In particular the combination of the well defined small analysed region and the narrow angular acceptance of the analyser crystal and detector greatly improves the performance with imperfect samples. In such imperfect sample small mosaic block sizes, defects, microscopic tilts and curvature can make it very difficult to analysis any data obtained with a conventional double crystal diffractometer. Whilst a triple axis diffractometer can significantly improve the resolution such triple axis diffractometers are extremely difficult to set up and therefore less suited to fast and routine analysis for quality control applications.
The measurement of the scattering angle is very robust. Even moving the sample out with respect to the sample stage so that the sample is one millimeter away from the optimal position gave a reproducibility of 0.0001° in the measured scattering angle on a 004 reflection of a high quality silicon sample. Even with such a grossly misaligned sample the value of the lattice perimeter was measured to be 5.43104 Å which is within 1.8 ppm of the accepted value. Measurement of a slightly damaged piece of silicon gave a measurably different value of 5.43113 Å.
A further benefit of the invention is that the diffractometer is not particularly sensitive to alignment. Tilting the sample does not give rise to significant loss of quality. This occurs because the analysing crystal can be precisely aligned and the X-rays hitting the sample are less precisely aligned than when using a collimating crystal and so the analysis is less sensitive to inaccuracies in alignment. Thus, in many cases experiments may be carried out without any tilt alignment.
The insensitivity of the diffractometer according to the invention both to tilt angle and to exact sample alignment makes the diffractometer easier to use, and hence can speed up analysis.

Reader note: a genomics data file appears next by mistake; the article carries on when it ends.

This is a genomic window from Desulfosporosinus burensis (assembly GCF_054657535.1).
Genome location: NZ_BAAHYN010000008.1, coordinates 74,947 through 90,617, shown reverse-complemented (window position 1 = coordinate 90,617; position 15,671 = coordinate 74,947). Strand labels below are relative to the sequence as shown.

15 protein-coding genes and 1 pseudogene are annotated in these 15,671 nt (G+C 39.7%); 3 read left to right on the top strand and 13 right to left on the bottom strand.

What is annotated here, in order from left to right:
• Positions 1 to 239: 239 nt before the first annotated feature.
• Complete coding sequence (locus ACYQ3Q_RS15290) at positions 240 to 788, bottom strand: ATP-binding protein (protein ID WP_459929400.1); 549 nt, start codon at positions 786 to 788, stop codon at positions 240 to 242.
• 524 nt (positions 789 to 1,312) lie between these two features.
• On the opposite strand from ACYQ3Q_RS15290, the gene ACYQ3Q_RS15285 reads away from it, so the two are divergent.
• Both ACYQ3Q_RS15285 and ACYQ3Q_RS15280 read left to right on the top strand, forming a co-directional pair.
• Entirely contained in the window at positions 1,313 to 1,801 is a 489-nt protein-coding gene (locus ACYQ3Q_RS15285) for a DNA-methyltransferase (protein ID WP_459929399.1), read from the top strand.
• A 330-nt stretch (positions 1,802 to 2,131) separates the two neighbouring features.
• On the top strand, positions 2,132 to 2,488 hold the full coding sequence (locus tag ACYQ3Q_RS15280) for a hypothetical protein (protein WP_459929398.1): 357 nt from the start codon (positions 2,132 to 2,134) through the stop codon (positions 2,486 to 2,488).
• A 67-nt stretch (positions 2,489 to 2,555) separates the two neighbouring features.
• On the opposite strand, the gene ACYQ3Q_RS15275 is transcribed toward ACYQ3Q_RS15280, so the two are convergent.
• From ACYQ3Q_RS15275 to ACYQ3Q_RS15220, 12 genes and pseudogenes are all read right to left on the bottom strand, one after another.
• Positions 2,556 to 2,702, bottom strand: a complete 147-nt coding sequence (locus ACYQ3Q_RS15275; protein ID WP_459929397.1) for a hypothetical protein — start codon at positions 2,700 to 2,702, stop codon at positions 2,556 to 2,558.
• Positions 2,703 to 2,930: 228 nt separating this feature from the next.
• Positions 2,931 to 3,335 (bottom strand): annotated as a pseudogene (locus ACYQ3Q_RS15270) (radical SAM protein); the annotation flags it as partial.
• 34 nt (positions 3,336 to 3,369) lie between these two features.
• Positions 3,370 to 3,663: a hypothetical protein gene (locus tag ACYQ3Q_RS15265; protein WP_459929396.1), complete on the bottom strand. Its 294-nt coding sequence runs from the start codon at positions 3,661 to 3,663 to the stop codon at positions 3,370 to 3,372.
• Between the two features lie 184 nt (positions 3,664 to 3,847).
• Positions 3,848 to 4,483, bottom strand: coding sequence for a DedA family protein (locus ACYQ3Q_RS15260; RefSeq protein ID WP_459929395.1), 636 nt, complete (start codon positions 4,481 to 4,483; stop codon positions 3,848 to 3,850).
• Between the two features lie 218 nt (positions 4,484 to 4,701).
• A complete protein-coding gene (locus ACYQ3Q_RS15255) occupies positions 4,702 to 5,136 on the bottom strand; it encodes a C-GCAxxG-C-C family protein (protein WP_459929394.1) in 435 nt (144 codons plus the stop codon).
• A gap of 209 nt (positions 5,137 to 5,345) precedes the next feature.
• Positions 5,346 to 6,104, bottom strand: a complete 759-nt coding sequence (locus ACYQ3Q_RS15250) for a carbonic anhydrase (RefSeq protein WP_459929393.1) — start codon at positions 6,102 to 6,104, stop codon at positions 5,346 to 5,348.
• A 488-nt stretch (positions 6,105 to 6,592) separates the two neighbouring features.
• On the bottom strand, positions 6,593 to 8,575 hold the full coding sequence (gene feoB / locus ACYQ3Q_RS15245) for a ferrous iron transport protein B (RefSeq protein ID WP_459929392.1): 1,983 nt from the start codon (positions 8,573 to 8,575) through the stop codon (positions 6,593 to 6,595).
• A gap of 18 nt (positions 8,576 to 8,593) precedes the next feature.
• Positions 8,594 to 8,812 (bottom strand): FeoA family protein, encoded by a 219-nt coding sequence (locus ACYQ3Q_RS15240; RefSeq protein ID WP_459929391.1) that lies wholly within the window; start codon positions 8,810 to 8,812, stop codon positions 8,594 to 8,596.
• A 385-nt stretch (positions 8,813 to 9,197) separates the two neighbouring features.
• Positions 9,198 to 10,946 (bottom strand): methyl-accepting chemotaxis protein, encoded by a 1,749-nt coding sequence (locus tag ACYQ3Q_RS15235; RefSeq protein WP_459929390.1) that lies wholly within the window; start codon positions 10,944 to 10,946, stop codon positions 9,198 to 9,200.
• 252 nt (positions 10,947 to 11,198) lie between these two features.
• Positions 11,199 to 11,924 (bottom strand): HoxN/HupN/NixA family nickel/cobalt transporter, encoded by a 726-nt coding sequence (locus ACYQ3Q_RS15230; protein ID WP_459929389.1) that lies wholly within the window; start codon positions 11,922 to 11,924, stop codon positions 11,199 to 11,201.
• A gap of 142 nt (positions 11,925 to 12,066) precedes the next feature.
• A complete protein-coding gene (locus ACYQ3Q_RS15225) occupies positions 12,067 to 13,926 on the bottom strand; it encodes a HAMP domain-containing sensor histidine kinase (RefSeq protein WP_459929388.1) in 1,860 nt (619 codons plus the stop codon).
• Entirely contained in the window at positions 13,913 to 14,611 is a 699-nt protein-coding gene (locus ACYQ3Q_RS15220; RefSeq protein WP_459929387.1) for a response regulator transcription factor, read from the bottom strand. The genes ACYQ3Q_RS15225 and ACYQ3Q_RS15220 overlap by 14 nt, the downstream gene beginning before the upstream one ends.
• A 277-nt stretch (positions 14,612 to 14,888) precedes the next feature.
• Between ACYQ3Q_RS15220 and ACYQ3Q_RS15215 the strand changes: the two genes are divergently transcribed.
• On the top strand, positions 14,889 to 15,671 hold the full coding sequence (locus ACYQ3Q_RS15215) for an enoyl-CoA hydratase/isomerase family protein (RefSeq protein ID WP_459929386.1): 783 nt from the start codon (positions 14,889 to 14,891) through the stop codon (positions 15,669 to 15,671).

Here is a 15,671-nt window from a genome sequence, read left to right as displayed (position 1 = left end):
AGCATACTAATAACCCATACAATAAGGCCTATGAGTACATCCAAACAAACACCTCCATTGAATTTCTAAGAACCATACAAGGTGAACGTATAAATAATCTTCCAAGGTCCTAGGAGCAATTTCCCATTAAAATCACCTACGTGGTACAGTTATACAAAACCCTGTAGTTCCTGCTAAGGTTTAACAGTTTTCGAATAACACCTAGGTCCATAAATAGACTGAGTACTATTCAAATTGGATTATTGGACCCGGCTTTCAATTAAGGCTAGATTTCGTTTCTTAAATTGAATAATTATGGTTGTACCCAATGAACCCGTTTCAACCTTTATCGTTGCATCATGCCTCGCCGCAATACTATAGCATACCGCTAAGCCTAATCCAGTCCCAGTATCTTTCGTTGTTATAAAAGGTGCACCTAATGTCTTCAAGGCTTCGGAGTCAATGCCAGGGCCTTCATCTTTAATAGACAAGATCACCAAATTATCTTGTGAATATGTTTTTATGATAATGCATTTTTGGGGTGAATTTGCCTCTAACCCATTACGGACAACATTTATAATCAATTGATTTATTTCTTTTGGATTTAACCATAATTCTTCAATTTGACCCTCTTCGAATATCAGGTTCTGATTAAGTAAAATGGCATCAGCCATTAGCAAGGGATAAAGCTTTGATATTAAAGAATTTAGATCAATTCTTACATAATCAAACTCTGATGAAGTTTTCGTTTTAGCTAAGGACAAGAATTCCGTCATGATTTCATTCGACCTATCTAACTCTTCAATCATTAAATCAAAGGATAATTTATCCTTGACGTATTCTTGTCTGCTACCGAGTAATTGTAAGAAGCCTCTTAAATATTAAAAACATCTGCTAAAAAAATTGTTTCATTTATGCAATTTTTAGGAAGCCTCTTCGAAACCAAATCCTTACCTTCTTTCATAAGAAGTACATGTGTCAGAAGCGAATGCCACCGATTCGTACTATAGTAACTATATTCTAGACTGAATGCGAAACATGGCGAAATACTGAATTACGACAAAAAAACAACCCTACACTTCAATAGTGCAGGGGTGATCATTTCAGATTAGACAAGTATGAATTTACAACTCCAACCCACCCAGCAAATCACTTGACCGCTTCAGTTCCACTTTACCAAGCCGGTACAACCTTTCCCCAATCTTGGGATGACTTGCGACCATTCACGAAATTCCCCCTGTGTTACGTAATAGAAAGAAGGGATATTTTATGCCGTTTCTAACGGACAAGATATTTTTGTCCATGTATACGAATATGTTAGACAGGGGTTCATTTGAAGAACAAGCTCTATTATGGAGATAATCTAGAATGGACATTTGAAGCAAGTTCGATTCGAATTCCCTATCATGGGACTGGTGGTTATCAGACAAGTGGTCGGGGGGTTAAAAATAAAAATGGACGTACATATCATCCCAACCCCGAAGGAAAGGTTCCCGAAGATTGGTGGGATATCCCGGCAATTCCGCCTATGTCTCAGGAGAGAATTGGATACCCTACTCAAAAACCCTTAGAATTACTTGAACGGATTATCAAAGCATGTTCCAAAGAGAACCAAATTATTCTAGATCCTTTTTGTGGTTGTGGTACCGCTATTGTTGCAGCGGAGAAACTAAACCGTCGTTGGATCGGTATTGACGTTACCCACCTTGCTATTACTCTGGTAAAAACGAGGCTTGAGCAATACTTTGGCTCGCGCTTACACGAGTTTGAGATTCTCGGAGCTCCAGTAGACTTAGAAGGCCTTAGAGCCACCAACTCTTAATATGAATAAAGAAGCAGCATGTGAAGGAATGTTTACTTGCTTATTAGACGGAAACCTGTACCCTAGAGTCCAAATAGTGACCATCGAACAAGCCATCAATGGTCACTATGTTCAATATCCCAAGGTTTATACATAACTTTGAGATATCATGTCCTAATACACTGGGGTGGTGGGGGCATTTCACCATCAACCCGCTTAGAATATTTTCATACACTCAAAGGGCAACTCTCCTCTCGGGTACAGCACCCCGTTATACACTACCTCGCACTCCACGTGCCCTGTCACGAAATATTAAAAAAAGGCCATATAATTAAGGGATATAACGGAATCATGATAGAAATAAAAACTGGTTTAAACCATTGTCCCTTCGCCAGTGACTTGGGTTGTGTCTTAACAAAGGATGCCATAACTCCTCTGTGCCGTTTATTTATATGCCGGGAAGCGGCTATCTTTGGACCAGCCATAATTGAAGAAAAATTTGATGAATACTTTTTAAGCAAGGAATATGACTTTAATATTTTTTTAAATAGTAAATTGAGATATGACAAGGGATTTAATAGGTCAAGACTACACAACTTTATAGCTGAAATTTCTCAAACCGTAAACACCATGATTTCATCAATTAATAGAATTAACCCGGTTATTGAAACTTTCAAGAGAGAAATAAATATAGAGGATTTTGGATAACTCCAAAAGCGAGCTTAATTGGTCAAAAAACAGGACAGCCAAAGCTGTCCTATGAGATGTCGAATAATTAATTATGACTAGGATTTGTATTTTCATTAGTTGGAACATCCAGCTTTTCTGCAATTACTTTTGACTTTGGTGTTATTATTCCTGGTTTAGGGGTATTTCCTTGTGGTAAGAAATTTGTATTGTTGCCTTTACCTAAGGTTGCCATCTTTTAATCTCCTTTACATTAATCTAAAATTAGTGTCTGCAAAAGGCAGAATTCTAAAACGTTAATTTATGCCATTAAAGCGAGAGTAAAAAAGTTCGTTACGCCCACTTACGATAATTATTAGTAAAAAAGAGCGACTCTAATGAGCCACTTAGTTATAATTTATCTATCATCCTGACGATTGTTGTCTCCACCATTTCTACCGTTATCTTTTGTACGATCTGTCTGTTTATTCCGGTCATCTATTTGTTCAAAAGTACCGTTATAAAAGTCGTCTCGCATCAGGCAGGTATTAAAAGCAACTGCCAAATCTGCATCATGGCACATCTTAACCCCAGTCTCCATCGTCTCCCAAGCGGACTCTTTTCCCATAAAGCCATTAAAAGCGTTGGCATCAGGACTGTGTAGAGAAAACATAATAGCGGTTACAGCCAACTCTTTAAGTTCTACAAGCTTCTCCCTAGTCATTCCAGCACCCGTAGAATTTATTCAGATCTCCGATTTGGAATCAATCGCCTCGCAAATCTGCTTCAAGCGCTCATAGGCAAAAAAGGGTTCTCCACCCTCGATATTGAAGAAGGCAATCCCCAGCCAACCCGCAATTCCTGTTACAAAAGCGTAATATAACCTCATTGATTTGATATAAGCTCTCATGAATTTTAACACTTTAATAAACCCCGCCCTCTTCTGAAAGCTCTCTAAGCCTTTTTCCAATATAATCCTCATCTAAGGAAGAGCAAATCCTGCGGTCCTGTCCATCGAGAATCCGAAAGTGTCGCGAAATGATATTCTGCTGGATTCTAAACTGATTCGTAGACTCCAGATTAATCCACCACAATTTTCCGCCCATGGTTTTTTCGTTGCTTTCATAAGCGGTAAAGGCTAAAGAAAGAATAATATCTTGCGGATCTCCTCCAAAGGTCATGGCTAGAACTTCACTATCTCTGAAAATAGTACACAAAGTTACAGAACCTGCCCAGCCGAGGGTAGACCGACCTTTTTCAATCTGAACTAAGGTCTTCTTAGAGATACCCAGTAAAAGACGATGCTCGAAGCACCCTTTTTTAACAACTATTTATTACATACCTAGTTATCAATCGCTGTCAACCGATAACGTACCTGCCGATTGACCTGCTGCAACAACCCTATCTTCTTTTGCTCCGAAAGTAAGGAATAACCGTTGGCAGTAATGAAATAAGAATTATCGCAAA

The analyser crystal and detector are preferably rotatable about an axis that is coaxial with the axis of rotation of the sample stage. The measured analyser angle is then the true scattering angle.
The use of the analyser crystal also significantly improves dispersive effects caused by the plurality of wavelengths in the X-ray source. This means that the same analyser crystal can be used for a whole range of experiments. This is not possible with a conventional double crystal diffractometer since the sample axis is rotated and all wavelengths that are scattered from the collimating crystal may arrive at the detector.
If the discrimination is required to be improved a small slit may be placed in front of the analyser crystal or in front of the detector. By placing the discrimination far from the source in this way a larger separation of angles for different wavelengths is obtained which makes it much easier to discriminate between those different wavelengths than would be possible in prior approaches.
The pinhole size may be adjustable which allows the resolution to be changed depending on the sample. This change in pinhole size can also allow the adjustment of the area of the sample analysed. A small spot size can allow the resolution to be roughly good as with a multiple crystal diffractometer configuration. Larger spot sizes can increase x-ray intensity and hence measurement speeds. Such adjustment is particularly useful for quality control of discrete devices.
The X-ray diffractometer may further include a drive to rotate the sample stage and the analyser crystal and detector in a 1:2 ratio. Each stage may be separately driven under computer control.
In another aspect there is provided a method of X-ray diffractometery, comprising
directing X-rays through a double pinhole collimator onto a sample to be measured,
diffracting the X-rays diffracted by the sample from an analyser crystal onto a detector,
rotating the sample and rotating the analyser crystal and detector about coaxial axes, and
measuring the diffracted X-ray intensity as a function of the angle of rotation of the sample and the angle of rotation of the analyser crystal and detector.
The method may include varying the size of at least one pinhole in the double pinhole collimator.
It is possible to measure the scattering angle to within 0.0001° but it is inconvenient to have to align a sample on the sample stage to this very high level of accuracy. Accordingly, the method may include the steps of
mounting the sample on a sample stage;
rotating the analyser crystal and detector to a predetermined position;